The six books below are ones that have significantly shifted my thinking around how to design a career, how to build a business, and how to think strategically within a large business.
This post is part 2 in my top 17 books of 2017 series. These ones are related to career and business. You can read the first part (books focused on Performance here). Part 3 is coming up soon.
There is no ranking (the numbering continues on from my last post), but each book is relevant for different people at different stages of their career so I wouldn’t necessarily recommend reading them all depending on what stage you are at.
Would love to hear what other books you’d suggest. In the meantime… get reading.
7. So Good They Can’t Ignore You by Cal Newport
Who should read it: Anyone ‘looking for their passion’, starting their career, or considering switching careers
Summary: I LOVE this book. It irks me no end that there are so many (mostly young) people running around ‘looking for their passion’, and that there are so many self-proclaimed coaches telling them that’s what they should be doing. I’ve always believed that you like what you are good at, and you value what you spend time doing. And enjoying something + valuing it = passion. So just get really good at something and it will likely become a passion. The author maps this out far better than I can. He articulates a realistic way to think about your career, how to become so skilful at what you do, how to develop ‘career capital’ so you are seen as valuable, how to trade your capital for flexibility, and how to find your ‘mission’ rather than your ‘passion’.
Quote: ‘The things that make a job great, I discovered, are rare and valuable. If you want them in your working life, you need something rare and valuable to offer in return. In other words, you need to be good at something before you can expect a good job.’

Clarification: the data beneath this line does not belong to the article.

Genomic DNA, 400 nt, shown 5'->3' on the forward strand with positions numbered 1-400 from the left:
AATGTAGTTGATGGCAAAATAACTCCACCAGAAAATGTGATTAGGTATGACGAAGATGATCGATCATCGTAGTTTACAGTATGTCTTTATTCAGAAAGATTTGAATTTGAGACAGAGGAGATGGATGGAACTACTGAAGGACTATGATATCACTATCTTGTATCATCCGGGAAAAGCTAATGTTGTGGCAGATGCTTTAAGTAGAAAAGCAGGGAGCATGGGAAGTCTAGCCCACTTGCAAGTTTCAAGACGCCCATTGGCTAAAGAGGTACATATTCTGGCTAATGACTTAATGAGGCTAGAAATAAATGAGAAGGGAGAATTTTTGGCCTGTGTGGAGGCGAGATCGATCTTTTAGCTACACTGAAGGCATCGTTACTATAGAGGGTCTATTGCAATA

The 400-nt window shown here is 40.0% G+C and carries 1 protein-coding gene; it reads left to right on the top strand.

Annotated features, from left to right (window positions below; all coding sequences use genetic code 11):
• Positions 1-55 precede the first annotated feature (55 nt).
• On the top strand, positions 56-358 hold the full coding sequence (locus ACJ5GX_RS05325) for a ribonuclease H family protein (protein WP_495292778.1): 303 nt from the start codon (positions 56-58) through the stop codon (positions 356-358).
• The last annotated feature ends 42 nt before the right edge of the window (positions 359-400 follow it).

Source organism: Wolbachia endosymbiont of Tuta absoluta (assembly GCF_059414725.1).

8. Thanks for the Feedback by Douglas Stone and Sheila Heen
Who should read it: Everyone who receives or gives feedback… so everyone (especially managers, coaches, athletes and employees)
Summary: This book has more of a business than a sporting slant, but I still recommend it for those in the sporting world because athletes and coaches exchange far more feedback on a daily basis than you’d see in a month in an organisation. The authors cover the three types of feedback – appreciation, coaching and evaluation (and why you shouldn’t mix them). They also talk at length about how to become better at seeking out and receiving feedback, how to become an expert at giving it, and how to build relationships using feedback conversations. Extremely practical with literally word-for-word scripts and questions that you can use.
Quote: ‘Feedback is not just what gets ranked; it’s what gets thanked, commented on, invited back or dropped. It can be formal or informal, direct or implicit; it can be blunt or baroque, totally obvious or so subtle you’re not sure what it is.’
9. The Coaching Habit by Michael Bungay Stanier
Who should read it: Managers, leaders and coaches
Summary: This is a book that you can start implementing immediately and is also an excellent complement to the one above on feedback. It gives you a step-by-step, word-for-word guide to having coaching conversations. And coaching conversations are something that is vastly lacking in most companies. The author goes through the seven questions you need to ask for an effective conversation and what to do with the most common responses to those questions. If you followed even half of his advice you’d have exceptionally motivated employees.